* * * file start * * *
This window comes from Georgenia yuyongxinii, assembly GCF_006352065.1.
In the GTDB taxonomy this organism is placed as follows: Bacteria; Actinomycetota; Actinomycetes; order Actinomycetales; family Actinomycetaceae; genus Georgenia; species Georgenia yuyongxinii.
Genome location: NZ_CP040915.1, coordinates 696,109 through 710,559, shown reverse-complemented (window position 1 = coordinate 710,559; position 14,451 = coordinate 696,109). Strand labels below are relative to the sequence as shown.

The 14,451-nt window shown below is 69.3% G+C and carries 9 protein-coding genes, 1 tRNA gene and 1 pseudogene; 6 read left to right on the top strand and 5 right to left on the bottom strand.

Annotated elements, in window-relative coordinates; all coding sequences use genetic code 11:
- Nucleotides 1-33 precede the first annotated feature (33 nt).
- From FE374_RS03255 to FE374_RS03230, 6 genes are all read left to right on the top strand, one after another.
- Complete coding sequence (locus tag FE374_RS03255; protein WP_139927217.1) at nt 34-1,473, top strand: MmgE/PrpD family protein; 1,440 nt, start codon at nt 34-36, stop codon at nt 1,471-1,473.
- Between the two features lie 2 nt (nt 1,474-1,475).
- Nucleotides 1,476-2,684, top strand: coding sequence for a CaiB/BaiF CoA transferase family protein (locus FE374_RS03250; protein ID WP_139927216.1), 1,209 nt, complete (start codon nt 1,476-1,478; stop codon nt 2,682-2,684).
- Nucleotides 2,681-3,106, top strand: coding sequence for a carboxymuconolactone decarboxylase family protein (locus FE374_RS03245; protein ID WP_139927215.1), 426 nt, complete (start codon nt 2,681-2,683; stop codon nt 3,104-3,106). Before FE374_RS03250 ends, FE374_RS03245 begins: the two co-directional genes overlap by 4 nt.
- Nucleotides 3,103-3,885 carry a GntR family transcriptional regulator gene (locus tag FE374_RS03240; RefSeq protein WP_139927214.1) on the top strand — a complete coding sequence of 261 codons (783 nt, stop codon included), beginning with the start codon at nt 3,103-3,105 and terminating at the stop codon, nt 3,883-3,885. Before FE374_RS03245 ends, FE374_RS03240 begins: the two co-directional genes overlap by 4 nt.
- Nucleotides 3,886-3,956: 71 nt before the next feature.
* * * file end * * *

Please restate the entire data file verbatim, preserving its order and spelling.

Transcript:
This window comes from Georgenia yuyongxinii, assembly GCF_006352065.1.
In the GTDB taxonomy this organism is placed as follows: Bacteria; Actinomycetota; Actinomycetes; order Actinomycetales; family Actinomycetaceae; genus Georgenia; species Georgenia yuyongxinii.
Genome location: NZ_CP040915.1, coordinates 696,109 through 710,559, shown reverse-complemented (window position 1 = coordinate 710,559; position 14,451 = coordinate 696,109). Strand labels below are relative to the sequence as shown.

The 14,451-nt window shown below is 69.3% G+C and carries 9 protein-coding genes, 1 tRNA gene and 1 pseudogene; 6 read left to right on the top strand and 5 right to left on the bottom strand.

Annotated elements, in window-relative coordinates; all coding sequences use genetic code 11:
- Nucleotides 1-33 precede the first annotated feature (33 nt).
- From FE374_RS03255 to FE374_RS03230, 6 genes are all read left to right on the top strand, one after another.
- Complete coding sequence (locus tag FE374_RS03255; protein WP_139927217.1) at nt 34-1,473, top strand: MmgE/PrpD family protein; 1,440 nt, start codon at nt 34-36, stop codon at nt 1,471-1,473.
- Between the two features lie 2 nt (nt 1,474-1,475).
- Nucleotides 1,476-2,684, top strand: coding sequence for a CaiB/BaiF CoA transferase family protein (locus FE374_RS03250; protein ID WP_139927216.1), 1,209 nt, complete (start codon nt 1,476-1,478; stop codon nt 2,682-2,684).
- Nucleotides 2,681-3,106, top strand: coding sequence for a carboxymuconolactone decarboxylase family protein (locus FE374_RS03245; protein ID WP_139927215.1), 426 nt, complete (start codon nt 2,681-2,683; stop codon nt 3,104-3,106). Before FE374_RS03250 ends, FE374_RS03245 begins: the two co-directional genes overlap by 4 nt.
- Nucleotides 3,103-3,885 carry a GntR family transcriptional regulator gene (locus tag FE374_RS03240; RefSeq protein WP_139927214.1) on the top strand — a complete coding sequence of 261 codons (783 nt, stop codon included), beginning with the start codon at nt 3,103-3,105 and terminating at the stop codon, nt 3,883-3,885. Before FE374_RS03245 ends, FE374_RS03240 begins: the two co-directional genes overlap by 4 nt.
- Nucleotides 3,886-3,956: 71 nt before the next feature.